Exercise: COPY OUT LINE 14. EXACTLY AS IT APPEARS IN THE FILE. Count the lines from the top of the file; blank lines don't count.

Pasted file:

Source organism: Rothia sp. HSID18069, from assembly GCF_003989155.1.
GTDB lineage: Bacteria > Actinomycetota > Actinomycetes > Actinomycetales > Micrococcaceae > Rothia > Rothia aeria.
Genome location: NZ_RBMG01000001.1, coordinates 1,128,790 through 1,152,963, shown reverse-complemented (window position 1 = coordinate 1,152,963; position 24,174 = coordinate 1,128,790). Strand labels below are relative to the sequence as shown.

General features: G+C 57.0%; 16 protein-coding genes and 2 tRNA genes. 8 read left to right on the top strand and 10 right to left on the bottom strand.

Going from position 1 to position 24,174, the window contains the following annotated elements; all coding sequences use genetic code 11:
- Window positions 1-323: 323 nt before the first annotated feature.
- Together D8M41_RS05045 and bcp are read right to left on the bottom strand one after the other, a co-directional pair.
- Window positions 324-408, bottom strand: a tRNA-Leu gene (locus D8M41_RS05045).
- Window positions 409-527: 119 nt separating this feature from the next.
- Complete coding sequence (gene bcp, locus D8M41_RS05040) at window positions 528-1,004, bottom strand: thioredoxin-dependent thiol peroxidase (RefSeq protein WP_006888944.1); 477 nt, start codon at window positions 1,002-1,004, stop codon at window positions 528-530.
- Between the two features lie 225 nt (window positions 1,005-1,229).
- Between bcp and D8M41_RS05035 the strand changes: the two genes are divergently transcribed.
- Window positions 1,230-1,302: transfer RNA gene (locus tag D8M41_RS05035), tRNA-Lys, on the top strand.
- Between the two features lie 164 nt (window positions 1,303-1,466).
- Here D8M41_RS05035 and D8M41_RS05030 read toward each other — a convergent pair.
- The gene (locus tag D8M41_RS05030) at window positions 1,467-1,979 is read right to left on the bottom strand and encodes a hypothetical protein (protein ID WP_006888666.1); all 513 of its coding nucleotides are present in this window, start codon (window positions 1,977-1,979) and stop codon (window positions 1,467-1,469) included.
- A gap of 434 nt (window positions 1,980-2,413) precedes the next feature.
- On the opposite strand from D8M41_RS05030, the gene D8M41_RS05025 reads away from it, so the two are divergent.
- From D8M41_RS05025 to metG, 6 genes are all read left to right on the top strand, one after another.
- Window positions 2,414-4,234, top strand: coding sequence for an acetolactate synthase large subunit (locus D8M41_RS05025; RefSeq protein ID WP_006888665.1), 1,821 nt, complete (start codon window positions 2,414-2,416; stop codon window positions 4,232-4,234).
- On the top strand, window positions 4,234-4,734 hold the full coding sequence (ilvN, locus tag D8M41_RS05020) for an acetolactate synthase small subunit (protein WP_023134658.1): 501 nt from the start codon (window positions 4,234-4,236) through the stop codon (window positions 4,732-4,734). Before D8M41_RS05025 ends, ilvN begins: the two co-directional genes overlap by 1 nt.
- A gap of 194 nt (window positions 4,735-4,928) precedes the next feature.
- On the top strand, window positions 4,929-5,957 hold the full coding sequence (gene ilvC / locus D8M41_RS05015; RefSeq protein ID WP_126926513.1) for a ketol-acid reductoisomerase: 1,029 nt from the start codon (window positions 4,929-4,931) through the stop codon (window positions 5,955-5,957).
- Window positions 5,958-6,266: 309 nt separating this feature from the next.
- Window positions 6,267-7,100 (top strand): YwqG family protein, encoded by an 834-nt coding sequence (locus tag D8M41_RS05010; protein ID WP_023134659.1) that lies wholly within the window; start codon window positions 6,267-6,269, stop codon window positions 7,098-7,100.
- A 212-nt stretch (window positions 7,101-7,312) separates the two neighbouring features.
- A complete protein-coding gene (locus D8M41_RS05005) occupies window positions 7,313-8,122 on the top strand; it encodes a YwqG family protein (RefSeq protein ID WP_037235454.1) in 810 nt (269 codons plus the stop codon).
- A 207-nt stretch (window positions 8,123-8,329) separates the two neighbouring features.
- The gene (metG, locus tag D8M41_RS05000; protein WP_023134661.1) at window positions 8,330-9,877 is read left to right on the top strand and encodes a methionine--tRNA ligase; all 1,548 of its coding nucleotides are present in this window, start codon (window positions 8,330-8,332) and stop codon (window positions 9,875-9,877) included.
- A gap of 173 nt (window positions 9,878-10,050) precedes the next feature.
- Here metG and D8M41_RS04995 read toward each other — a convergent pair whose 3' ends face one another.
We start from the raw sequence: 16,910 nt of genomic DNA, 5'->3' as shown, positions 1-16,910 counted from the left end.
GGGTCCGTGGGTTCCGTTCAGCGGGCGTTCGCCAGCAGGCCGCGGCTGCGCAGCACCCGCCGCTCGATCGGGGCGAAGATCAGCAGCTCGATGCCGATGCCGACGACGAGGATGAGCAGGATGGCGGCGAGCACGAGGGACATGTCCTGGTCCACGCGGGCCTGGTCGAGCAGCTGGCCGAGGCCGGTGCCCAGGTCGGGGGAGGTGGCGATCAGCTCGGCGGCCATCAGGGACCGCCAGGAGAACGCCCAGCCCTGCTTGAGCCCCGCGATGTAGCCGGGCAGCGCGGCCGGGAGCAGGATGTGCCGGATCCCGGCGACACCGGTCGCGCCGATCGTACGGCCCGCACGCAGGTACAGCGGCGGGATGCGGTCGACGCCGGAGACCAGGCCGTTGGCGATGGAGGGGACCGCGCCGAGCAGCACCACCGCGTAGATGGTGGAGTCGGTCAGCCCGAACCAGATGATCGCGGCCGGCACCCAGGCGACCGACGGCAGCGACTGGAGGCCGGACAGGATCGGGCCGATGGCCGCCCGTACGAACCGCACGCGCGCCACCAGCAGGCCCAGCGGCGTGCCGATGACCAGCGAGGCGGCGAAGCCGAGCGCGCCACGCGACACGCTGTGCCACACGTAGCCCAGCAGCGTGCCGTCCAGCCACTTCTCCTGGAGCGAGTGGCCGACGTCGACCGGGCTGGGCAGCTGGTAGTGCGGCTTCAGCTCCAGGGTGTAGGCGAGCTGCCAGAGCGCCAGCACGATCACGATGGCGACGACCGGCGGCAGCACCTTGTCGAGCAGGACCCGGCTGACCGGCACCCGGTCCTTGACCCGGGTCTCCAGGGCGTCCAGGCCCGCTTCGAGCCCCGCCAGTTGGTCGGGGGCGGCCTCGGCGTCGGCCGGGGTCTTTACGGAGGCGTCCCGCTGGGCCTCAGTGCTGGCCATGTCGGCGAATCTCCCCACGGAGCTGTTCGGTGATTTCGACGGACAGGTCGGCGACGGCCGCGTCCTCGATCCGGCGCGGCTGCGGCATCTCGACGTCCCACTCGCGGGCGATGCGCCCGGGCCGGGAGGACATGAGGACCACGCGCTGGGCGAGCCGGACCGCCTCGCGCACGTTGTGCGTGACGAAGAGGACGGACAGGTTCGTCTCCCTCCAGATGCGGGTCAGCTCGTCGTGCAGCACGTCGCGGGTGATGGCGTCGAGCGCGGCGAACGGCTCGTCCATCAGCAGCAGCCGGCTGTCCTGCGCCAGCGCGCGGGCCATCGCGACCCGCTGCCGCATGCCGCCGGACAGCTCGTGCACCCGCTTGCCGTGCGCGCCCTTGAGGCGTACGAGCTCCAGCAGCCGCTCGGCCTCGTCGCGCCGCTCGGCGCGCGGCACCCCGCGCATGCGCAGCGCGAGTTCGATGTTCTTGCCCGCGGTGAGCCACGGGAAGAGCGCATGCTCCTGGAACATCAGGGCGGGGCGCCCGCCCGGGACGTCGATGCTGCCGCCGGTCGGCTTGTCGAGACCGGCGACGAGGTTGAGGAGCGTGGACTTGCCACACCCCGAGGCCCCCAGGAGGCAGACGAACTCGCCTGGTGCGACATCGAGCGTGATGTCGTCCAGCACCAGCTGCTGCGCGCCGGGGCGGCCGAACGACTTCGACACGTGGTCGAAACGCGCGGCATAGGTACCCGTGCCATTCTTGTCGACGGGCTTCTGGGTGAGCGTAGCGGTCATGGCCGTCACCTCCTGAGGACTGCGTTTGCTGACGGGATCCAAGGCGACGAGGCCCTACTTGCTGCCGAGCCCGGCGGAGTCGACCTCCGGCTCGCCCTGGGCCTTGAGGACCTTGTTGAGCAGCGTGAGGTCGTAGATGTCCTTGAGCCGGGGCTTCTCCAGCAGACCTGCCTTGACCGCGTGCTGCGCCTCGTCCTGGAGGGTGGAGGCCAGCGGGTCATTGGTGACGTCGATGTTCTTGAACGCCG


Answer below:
- Between the two features lie 164 nt (window positions 1,303-1,466).